College courses illustrate the devolution of Western civilization

College isn't what it used to be.  Tuition is going up, up, up, and standards are going down, down, down.  Pay more, get less!  Take the University of California Berkeley, for example.  Please.  Tuition for out-of-state students runs roughly $43,000 a year.  Classes on Western civilization may be going the way of the dodo, but the young scholars can now choose to take classes such as "How to Solve the Rubik's Cube" and "Henna Art: Application and Cultural Perspectives."  According to the institution's website, these are legitimate for-credit courses created by the school's "DeCal" program, which stands for "democratic education."

U.C. Berkeley offers over 150 DeCal courses, and the school says they are "an excellent way of meeting the university's minimum unit requirement" and adds that "all students are encouraged to consider taking a course!"  Grades are typically only offered as Pass/No Pass, a sure indicator of the courses' rigorous nature.

Other DeCal courses offered at California-Berkeley include "Cal Pokémon Academy," "UC Marvel Cinematic Universe," and, of course, "UC Hogwarts: The Wonderful Wizarding World of Harry Potter."  Pokémon Academy will cover the history of the franchise and allow for the discussion of "social issues within the Pokéverse."  Ah.  According to campusreform.org, students will also have to draw a picture of themselves as a "trainer" alongside their favorite Pokémon and design their own trading card.  Whew!  I'm exhausted just thinking about the class requirements.

Marvel Cinematic Universe students will be expected to watch several Marvel movies while focusing on the "various social, ethical, political and economic themes that are highlighted within them," according to the course description.

Those standout students taking on "UC Hogwarts: The Wonderful Wizarding World of Harry potter," will be asked to contemplate why the Harry Potter book series has been "so compelling to generations of readers."  The class will delve into "the history of magic, witchcraft and wizardry, social hierarchies and the role of race in culture...the role of government and corruption, concentration on authoritarianism."  I see.  On the plus side, to obviate the almost unrelenting pressure of trying to understand the "Potterverse," the young scholars will get to engage in activities such as wand-making and Horcrux hunting.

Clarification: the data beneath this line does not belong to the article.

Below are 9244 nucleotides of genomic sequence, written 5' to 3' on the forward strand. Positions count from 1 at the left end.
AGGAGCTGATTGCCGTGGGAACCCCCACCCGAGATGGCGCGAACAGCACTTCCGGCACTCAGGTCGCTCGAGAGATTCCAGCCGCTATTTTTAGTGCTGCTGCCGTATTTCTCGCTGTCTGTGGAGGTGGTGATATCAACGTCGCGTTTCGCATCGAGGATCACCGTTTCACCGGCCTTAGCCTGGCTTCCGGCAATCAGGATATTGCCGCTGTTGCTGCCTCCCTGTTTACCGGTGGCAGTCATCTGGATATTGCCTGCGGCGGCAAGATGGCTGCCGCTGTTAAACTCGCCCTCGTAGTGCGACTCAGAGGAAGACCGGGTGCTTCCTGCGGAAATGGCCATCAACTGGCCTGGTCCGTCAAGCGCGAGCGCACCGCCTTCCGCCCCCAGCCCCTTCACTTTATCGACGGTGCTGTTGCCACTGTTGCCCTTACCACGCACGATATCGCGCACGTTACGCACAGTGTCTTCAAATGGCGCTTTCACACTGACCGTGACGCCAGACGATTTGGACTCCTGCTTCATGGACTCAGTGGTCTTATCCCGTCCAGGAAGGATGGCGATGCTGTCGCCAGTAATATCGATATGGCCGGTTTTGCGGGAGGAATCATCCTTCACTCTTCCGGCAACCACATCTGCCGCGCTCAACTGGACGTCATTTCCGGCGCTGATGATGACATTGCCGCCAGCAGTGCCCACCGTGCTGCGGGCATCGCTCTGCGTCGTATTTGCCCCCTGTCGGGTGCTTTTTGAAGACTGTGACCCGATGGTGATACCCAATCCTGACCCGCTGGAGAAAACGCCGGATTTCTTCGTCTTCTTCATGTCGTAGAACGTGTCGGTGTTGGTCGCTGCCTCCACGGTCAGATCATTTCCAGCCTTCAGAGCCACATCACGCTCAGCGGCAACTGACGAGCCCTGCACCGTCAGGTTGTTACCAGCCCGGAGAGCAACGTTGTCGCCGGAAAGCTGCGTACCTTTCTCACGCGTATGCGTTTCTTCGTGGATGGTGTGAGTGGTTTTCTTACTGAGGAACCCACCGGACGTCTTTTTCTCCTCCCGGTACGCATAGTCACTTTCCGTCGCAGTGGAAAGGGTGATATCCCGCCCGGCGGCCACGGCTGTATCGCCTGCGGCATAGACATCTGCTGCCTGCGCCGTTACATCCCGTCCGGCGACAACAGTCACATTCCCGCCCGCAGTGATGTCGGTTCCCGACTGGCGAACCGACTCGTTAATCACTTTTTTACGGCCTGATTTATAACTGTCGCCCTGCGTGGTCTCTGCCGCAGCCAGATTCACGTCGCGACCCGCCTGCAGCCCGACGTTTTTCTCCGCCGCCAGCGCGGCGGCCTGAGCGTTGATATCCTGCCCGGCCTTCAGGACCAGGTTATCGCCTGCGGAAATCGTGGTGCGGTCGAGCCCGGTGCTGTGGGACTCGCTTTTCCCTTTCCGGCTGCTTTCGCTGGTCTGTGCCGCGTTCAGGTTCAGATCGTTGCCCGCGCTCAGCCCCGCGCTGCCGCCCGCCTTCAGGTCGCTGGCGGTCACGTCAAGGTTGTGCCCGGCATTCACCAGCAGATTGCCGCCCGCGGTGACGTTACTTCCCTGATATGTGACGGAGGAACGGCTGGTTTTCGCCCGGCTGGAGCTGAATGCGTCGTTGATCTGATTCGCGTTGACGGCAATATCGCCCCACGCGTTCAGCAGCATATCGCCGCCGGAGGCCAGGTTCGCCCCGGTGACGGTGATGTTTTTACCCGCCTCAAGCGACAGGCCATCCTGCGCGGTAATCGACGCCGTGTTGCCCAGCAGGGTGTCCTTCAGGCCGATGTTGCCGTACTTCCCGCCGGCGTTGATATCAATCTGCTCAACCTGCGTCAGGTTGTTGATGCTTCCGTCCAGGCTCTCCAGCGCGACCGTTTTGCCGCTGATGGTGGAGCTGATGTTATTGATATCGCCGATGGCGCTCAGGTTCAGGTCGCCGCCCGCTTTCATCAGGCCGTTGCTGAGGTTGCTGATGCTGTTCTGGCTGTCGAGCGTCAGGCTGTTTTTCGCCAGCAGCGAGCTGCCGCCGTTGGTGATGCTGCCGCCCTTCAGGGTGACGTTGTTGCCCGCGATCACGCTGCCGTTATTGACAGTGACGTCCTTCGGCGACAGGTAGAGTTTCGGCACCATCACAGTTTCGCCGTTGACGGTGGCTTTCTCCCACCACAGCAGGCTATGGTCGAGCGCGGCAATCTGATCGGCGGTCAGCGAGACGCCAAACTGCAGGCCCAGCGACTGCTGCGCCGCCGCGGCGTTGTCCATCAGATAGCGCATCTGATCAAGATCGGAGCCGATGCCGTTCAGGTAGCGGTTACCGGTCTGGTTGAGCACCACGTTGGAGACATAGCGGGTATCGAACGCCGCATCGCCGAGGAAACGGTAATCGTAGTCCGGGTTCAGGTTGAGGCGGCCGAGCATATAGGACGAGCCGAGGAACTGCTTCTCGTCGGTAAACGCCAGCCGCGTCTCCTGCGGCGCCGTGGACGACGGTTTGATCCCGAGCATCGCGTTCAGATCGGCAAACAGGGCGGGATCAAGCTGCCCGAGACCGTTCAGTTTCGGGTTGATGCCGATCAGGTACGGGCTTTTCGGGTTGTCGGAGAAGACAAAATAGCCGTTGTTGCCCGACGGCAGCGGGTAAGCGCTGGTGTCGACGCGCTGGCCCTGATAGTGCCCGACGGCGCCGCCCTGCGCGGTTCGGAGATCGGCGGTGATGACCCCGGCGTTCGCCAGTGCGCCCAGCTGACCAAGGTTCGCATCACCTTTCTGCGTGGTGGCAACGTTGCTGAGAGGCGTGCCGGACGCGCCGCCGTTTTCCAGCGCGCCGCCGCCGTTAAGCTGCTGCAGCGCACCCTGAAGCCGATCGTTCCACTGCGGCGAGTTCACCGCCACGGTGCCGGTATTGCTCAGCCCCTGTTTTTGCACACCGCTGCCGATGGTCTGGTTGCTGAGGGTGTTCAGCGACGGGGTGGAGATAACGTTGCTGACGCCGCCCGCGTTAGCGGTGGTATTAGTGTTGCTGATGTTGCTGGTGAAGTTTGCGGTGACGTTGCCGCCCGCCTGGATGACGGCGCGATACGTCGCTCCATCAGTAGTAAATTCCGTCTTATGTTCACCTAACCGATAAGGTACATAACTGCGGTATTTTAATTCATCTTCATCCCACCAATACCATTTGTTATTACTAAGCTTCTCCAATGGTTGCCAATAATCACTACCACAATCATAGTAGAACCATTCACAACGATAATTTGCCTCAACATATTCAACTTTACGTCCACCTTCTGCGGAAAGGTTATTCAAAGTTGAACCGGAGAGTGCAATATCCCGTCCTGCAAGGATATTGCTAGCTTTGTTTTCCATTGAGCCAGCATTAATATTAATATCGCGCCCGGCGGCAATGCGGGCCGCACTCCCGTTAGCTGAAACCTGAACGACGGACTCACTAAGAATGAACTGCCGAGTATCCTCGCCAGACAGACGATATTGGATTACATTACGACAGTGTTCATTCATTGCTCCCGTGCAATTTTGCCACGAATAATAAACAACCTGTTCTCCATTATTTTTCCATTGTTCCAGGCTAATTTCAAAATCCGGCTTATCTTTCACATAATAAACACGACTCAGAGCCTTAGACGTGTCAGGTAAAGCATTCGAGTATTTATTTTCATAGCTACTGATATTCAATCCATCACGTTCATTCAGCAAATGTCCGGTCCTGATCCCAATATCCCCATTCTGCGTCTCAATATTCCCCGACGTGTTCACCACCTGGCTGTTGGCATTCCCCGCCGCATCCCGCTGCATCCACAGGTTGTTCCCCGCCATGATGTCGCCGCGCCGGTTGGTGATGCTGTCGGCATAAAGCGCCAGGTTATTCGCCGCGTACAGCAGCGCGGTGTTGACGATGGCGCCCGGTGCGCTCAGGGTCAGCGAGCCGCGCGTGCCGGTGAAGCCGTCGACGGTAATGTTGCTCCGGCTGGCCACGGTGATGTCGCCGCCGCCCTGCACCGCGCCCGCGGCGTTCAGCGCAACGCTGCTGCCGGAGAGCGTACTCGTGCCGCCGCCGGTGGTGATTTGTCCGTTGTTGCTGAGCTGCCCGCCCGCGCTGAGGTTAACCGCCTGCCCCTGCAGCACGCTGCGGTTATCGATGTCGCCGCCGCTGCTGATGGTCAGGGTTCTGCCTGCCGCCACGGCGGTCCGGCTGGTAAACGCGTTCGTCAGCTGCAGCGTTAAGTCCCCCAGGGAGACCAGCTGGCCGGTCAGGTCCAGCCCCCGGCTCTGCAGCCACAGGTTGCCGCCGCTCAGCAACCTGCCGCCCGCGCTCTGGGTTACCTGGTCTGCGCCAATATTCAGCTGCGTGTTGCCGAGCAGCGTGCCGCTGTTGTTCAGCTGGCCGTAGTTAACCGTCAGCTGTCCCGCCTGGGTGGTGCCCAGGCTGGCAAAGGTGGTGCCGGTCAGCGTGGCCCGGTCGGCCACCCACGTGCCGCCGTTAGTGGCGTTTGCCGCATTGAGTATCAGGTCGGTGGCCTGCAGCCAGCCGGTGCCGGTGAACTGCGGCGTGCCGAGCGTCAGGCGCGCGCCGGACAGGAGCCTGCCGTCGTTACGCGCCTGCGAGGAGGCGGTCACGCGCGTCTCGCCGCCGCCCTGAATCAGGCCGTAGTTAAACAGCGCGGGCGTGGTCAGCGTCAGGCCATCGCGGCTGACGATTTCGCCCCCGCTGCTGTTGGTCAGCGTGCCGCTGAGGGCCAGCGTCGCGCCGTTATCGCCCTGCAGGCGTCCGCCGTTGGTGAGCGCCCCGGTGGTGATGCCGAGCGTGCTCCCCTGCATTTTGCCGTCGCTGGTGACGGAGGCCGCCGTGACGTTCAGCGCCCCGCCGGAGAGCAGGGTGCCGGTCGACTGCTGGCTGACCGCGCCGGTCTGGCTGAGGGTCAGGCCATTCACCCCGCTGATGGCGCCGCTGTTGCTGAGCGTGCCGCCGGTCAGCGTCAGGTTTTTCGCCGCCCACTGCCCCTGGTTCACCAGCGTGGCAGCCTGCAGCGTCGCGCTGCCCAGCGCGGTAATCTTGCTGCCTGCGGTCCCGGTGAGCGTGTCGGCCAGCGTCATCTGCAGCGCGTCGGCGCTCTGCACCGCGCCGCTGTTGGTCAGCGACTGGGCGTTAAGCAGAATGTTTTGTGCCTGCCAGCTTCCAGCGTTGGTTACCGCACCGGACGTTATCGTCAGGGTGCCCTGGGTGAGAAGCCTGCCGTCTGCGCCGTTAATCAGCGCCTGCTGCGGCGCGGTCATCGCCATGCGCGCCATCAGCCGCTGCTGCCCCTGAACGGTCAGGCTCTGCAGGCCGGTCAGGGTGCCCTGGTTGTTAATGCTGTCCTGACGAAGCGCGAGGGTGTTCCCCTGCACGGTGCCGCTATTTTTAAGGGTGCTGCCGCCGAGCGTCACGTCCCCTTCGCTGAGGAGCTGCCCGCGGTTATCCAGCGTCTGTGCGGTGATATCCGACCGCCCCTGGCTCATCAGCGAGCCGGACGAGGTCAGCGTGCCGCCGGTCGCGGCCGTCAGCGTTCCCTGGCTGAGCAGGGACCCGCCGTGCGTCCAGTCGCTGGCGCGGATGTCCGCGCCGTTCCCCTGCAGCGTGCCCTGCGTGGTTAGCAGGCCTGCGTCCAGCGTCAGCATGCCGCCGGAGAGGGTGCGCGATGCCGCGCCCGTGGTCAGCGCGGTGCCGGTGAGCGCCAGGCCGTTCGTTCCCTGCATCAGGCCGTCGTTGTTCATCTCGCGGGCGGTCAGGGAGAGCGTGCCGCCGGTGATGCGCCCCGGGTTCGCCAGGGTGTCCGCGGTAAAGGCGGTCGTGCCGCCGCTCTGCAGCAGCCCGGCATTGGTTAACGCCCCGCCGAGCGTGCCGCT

The University of California Berkeley is far from the only school tempting its students with undemanding courses.  The University of South Carolina, for example, has reportedly ignored the state's mandate that all colleges offer a course on the Constitution, but it does offer a class on belly dancing and a course called "Tailgating 101."

College administrators and faculty are trying to be hip and curry favor with students by not seriously challenging them.  The problem is, when these kids leave their schools' wombs and venture out into the real world, they will likely find that tailgating, Rubik's cube–solving, wand-making, and Horcrux-hunting are not skills in particularly high demand.

Colleges are exchanging rhetoric for rap, civics for cartoons, debate for dogma, and Shakespeare for social justice warring.  This can't end well...for the students or society as a whole.